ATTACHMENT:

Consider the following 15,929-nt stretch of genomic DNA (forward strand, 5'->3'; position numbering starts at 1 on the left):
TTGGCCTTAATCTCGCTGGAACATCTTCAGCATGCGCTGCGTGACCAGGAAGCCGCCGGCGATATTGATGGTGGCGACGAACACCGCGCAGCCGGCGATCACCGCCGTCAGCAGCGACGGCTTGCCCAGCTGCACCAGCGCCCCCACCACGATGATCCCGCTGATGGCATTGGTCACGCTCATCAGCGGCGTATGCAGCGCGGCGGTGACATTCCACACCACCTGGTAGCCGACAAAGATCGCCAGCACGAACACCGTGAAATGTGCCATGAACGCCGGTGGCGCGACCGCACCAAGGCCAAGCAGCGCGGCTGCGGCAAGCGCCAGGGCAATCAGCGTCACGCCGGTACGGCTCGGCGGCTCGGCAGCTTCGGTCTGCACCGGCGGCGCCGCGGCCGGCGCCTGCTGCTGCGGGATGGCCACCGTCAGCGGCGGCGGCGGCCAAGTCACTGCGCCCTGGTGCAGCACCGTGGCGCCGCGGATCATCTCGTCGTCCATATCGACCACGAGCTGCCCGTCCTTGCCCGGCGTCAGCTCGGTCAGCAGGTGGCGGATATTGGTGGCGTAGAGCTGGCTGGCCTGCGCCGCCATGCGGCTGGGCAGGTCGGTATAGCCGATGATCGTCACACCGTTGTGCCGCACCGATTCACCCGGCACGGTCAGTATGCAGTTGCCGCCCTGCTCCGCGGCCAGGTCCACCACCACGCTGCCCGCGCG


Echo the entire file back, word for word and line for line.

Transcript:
Consider the following 15,929-nt stretch of genomic DNA (forward strand, 5'->3'; position numbering starts at 1 on the left):
TTGGCCTTAATCTCGCTGGAACATCTTCAGCATGCGCTGCGTGACCAGGAAGCCGCCGGCGATATTGATGGTGGCGACGAACACCGCGCAGCCGGCGATCACCGCCGTCAGCAGCGACGGCTTGCCCAGCTGCACCAGCGCCCCCACCACGATGATCCCGCTGATGGCATTGGTCACGCTCATCAGCGGCGTATGCAGCGCGGCGGTGACATTCCACACCACCTGGTAGCCGACAAAGATCGCCAGCACGAACACCGTGAAATGTGCCATGAACGCCGGTGGCGCGACCGCACCAAGGCCAAGCAGCGCGGCTGCGGCAAGCGCCAGGGCAATCAGCGTCACGCCGGTACGGCTCGGCGGCTCGGCAGCTTCGGTCTGCACCGGCGGCGCCGCGGCCGGCGCCTGCTGCTGCGGGATGGCCACCGTCAGCGGCGGCGGCGGCCAAGTCACTGCGCCCTGGTGCAGCACCGTGGCGCCGCGGATCATCTCGTCGTCCATATCGACCACGAGCTGCCCGTCCTTGCCCGGCGTCAGCTCGGTCAGCAGGTGGCGGATATTGGTGGCGTAGAGCTGGCTGGCCTGCGCCGCCATGCGGCTGGGCAGGTCGGTATAGCCGATGATCGTCACACCGTTGTGCCGCACCGATTCACCCGGCACGGTCAGTATGCAGTTGCCGCCCTGCTCCGCGGCCAGGTCCACCACCACGCTGCCCGCGCG